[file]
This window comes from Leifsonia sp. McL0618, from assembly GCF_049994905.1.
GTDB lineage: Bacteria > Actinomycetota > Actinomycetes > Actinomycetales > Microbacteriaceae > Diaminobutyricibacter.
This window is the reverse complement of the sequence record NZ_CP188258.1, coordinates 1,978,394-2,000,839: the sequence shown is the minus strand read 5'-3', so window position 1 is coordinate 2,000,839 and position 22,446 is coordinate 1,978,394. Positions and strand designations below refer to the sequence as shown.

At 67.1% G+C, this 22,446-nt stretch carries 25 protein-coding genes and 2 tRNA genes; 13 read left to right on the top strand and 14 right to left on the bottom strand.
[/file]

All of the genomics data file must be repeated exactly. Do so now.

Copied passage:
This window comes from Leifsonia sp. McL0618, from assembly GCF_049994905.1.
GTDB lineage: Bacteria > Actinomycetota > Actinomycetes > Actinomycetales > Microbacteriaceae > Diaminobutyricibacter.
This window is the reverse complement of the sequence record NZ_CP188258.1, coordinates 1,978,394-2,000,839: the sequence shown is the minus strand read 5'-3', so window position 1 is coordinate 2,000,839 and position 22,446 is coordinate 1,978,394. Positions and strand designations below refer to the sequence as shown.

At 67.1% G+C, this 22,446-nt stretch carries 25 protein-coding genes and 2 tRNA genes; 13 read left to right on the top strand and 14 right to left on the bottom strand.